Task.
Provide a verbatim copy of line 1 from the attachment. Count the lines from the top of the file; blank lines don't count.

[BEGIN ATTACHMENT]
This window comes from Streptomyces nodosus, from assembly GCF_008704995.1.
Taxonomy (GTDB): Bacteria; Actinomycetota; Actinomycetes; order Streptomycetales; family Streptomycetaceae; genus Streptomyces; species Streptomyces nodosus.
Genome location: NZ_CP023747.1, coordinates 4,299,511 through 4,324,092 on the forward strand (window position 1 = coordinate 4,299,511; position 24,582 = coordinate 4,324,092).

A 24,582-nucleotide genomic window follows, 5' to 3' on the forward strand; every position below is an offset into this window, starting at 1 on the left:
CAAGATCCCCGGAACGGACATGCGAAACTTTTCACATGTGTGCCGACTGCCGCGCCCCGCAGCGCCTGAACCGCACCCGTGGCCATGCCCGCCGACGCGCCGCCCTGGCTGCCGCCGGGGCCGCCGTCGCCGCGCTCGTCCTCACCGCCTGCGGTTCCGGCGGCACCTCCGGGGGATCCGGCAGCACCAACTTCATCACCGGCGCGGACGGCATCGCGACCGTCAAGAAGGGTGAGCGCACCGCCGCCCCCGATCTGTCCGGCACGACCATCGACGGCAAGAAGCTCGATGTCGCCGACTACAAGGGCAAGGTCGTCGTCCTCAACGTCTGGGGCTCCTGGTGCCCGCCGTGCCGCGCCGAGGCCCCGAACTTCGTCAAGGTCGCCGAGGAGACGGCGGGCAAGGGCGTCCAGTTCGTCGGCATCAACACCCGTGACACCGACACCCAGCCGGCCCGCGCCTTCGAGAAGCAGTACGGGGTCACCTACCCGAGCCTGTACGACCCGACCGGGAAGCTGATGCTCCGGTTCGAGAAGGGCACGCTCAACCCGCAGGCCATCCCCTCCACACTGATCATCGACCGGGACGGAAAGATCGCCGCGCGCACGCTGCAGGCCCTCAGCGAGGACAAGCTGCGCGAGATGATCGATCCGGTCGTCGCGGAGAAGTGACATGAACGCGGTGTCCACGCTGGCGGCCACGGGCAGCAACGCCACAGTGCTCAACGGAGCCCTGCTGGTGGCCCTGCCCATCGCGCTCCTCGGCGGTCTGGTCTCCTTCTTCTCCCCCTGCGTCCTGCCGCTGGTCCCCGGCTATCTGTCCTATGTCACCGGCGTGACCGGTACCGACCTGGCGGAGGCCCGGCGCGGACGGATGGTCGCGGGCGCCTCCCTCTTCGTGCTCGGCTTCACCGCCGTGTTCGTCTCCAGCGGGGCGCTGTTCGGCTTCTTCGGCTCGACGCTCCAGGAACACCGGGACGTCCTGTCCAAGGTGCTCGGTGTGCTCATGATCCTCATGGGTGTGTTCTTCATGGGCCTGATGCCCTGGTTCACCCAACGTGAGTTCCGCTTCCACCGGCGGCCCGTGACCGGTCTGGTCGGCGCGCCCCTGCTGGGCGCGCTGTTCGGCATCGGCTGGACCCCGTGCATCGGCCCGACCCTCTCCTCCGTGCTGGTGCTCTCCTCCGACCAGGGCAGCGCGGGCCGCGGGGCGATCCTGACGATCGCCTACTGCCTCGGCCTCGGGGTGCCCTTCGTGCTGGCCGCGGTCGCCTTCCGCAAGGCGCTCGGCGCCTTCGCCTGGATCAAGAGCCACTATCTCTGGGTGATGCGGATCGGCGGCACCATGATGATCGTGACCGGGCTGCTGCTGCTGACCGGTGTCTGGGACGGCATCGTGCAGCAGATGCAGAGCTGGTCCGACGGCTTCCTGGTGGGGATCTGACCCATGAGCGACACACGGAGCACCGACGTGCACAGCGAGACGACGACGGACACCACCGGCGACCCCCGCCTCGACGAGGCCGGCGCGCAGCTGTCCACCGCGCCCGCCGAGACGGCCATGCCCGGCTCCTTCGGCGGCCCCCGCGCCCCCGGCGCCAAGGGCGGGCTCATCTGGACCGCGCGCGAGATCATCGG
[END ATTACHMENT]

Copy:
This window comes from Streptomyces nodosus, from assembly GCF_008704995.1.